Fire season doesn’t normally end in California til December.  As an experienced next responder behind the front lines of 5 years of firestorms, I personally experienced lung funk that lasted til the following spring after several fires. Symptoms will overlap with COVID, so front line workers are going to treat you as COVID-19 positive until otherwise determined. And of course getting COVID-19 with smoke lung funk will complicate recovery.

You may be curious biologically about what happens with smoke inhalation. This is what I learned:

"Wildfire smoke has over 400 toxins associated with it that enter the body through the lungs and can be absorbed into the blood... In the blood, these toxins can activate the immune system and platelets and the lining of blood vessels. When this happens, the inflammation can induce clots which lodge in the heart or the brain vessels and cause heart attacks or strokes."

The fire season in California is not over until the first rain, which could be as late as December. If you think you are a high risk category, you might consider picking up an air purifier, like I did at Home Depot for $150. It does offer a little peace of mind. And depending on how it is used, it can help with COVID-19.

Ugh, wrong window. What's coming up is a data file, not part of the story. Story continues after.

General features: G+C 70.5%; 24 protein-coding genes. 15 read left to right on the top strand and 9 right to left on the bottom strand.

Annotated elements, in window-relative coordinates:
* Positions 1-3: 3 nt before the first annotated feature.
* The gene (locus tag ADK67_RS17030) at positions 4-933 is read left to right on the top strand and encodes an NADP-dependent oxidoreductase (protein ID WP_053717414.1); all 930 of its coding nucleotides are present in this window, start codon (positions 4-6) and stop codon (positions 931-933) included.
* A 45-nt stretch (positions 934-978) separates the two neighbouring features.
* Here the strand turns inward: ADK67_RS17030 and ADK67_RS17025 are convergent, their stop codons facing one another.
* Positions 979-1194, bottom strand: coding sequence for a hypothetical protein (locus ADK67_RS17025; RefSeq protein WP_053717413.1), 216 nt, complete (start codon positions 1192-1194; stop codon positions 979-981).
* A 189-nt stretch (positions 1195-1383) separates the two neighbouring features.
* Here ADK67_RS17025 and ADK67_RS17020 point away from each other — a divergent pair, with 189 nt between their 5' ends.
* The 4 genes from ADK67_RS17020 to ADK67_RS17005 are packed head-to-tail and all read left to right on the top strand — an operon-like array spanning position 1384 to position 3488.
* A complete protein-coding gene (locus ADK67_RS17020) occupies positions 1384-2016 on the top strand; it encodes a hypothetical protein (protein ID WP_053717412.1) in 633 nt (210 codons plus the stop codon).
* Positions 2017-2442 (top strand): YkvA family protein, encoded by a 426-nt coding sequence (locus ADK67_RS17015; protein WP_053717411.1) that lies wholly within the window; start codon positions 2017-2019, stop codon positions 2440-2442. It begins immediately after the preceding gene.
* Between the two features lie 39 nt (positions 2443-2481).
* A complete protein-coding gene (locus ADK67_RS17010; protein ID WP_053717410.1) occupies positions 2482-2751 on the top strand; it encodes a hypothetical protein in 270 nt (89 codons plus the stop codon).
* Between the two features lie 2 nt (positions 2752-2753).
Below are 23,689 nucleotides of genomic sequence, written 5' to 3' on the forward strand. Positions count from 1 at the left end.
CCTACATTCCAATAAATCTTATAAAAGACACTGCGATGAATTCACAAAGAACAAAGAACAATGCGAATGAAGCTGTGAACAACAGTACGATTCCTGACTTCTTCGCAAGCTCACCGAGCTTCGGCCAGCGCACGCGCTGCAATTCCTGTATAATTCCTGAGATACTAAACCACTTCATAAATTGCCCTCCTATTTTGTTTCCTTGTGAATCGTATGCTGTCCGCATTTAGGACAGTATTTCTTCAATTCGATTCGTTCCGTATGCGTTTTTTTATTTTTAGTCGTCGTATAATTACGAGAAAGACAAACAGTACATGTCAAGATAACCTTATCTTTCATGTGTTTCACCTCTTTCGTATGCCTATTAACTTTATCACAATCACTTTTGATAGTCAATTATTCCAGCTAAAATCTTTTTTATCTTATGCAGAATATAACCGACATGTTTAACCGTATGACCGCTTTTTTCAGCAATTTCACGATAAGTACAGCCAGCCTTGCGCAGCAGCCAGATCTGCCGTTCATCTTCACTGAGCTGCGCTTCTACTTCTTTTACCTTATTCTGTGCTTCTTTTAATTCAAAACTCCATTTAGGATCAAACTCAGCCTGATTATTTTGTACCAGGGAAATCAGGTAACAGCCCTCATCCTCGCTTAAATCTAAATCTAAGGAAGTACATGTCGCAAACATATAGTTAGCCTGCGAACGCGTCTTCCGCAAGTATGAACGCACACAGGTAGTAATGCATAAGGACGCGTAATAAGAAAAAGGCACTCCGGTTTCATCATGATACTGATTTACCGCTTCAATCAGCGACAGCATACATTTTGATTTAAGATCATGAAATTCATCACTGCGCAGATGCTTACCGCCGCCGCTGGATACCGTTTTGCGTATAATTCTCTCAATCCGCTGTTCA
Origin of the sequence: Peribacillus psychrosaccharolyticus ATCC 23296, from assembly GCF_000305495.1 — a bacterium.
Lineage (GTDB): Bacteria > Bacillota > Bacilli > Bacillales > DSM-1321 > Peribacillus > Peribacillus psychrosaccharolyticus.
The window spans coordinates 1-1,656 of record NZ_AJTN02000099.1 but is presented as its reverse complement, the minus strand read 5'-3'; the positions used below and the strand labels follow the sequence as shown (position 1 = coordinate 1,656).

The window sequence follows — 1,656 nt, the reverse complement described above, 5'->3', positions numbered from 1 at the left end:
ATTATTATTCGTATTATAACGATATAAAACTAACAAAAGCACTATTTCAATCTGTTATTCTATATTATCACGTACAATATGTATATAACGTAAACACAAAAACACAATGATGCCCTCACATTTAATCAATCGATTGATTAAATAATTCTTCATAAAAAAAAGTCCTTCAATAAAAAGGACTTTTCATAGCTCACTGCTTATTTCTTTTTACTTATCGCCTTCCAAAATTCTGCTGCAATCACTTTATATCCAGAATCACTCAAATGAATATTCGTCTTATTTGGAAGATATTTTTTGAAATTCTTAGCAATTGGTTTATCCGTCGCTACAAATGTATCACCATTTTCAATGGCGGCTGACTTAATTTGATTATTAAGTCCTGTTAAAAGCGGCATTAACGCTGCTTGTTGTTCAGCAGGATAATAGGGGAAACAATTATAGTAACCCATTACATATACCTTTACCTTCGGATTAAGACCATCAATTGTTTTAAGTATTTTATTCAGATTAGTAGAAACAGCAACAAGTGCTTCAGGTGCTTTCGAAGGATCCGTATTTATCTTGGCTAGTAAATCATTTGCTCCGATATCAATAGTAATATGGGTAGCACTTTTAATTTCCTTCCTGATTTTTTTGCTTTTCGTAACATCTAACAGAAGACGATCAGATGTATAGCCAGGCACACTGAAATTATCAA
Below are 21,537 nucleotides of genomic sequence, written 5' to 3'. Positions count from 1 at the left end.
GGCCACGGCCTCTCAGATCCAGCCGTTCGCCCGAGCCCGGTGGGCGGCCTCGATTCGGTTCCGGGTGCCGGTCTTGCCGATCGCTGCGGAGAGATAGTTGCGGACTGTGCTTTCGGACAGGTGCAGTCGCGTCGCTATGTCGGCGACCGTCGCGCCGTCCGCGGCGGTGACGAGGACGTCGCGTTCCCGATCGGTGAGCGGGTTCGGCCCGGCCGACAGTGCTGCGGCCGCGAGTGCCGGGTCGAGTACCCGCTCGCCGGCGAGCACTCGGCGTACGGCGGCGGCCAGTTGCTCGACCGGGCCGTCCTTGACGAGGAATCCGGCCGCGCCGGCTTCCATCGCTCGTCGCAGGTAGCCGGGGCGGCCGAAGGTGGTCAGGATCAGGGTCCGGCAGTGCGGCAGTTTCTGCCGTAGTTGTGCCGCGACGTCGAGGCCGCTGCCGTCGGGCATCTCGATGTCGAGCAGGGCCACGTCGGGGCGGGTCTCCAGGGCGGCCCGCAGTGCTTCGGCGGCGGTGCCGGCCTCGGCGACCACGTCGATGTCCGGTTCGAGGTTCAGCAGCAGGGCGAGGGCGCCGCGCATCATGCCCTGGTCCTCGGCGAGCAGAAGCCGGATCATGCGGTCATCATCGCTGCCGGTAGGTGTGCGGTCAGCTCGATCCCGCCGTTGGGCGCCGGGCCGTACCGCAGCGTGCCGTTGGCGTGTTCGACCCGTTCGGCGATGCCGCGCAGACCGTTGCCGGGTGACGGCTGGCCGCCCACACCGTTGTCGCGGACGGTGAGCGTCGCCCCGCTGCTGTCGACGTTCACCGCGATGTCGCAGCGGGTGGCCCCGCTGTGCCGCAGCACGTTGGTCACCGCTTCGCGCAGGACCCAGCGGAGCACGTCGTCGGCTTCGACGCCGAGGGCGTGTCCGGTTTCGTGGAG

Here’s some helpful links to consider, if shopping for a unit:

  • Rationale on usefulness of a HEPA filtration device (LINK)
  • Guidance on purchasing one (LINK)
  • Consumer report ratings (Please take cleaning advice seriously  because hospital HVAC techs have died from servicing HEPA filters used by COVID patients.) (LINK)

You might be interesting in looking at current air quality and fire status, which can be found at this (LINK)


About the author: I’m a fire survivor who is trying to take the wisdom I acquired and turn it into a gift for the future. I sincerely hope that my effort to create a valuable legacy will be successful.